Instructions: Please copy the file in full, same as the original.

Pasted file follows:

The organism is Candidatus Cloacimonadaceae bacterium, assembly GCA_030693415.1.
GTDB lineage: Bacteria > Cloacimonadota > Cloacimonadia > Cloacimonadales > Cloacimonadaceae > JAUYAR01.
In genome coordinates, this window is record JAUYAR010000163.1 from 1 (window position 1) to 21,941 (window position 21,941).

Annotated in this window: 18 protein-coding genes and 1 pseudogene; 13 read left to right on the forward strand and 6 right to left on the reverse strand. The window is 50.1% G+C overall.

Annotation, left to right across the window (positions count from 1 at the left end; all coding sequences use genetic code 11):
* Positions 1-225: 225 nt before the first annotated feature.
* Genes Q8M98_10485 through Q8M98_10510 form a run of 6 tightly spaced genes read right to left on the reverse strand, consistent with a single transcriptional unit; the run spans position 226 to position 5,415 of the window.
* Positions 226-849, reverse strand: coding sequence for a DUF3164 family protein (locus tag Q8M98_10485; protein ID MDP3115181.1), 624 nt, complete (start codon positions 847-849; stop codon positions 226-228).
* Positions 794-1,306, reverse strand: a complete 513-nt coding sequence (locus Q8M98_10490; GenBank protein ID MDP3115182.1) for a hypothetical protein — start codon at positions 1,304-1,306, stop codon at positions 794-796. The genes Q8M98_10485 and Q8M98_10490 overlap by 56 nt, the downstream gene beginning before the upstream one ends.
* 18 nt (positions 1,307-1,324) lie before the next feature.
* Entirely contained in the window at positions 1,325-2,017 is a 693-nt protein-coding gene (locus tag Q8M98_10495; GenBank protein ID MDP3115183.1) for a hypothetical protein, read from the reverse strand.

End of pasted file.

The organism is Candidatus Cloacimonadaceae bacterium, assembly GCA_030693415.1.
GTDB lineage: Bacteria > Cloacimonadota > Cloacimonadia > Cloacimonadales > Cloacimonadaceae > JAUYAR01.
In genome coordinates, this window is record JAUYAR010000163.1 from 1 (window position 1) to 21,941 (window position 21,941).

Annotated in this window: 18 protein-coding genes and 1 pseudogene; 13 read left to right on the forward strand and 6 right to left on the reverse strand. The window is 50.1% G+C overall.

Annotation, left to right across the window (positions count from 1 at the left end; all coding sequences use genetic code 11):
* Positions 1-225: 225 nt before the first annotated feature.
* Genes Q8M98_10485 through Q8M98_10510 form a run of 6 tightly spaced genes read right to left on the reverse strand, consistent with a single transcriptional unit; the run spans position 226 to position 5,415 of the window.
* Positions 226-849, reverse strand: coding sequence for a DUF3164 family protein (locus tag Q8M98_10485; protein ID MDP3115181.1), 624 nt, complete (start codon positions 847-849; stop codon positions 226-228).
* Positions 794-1,306, reverse strand: a complete 513-nt coding sequence (locus Q8M98_10490; GenBank protein ID MDP3115182.1) for a hypothetical protein — start codon at positions 1,304-1,306, stop codon at positions 794-796. The genes Q8M98_10485 and Q8M98_10490 overlap by 56 nt, the downstream gene beginning before the upstream one ends.
* 18 nt (positions 1,307-1,324) lie before the next feature.
* Entirely contained in the window at positions 1,325-2,017 is a 693-nt protein-coding gene (locus tag Q8M98_10495; GenBank protein ID MDP3115183.1) for a hypothetical protein, read from the reverse strand.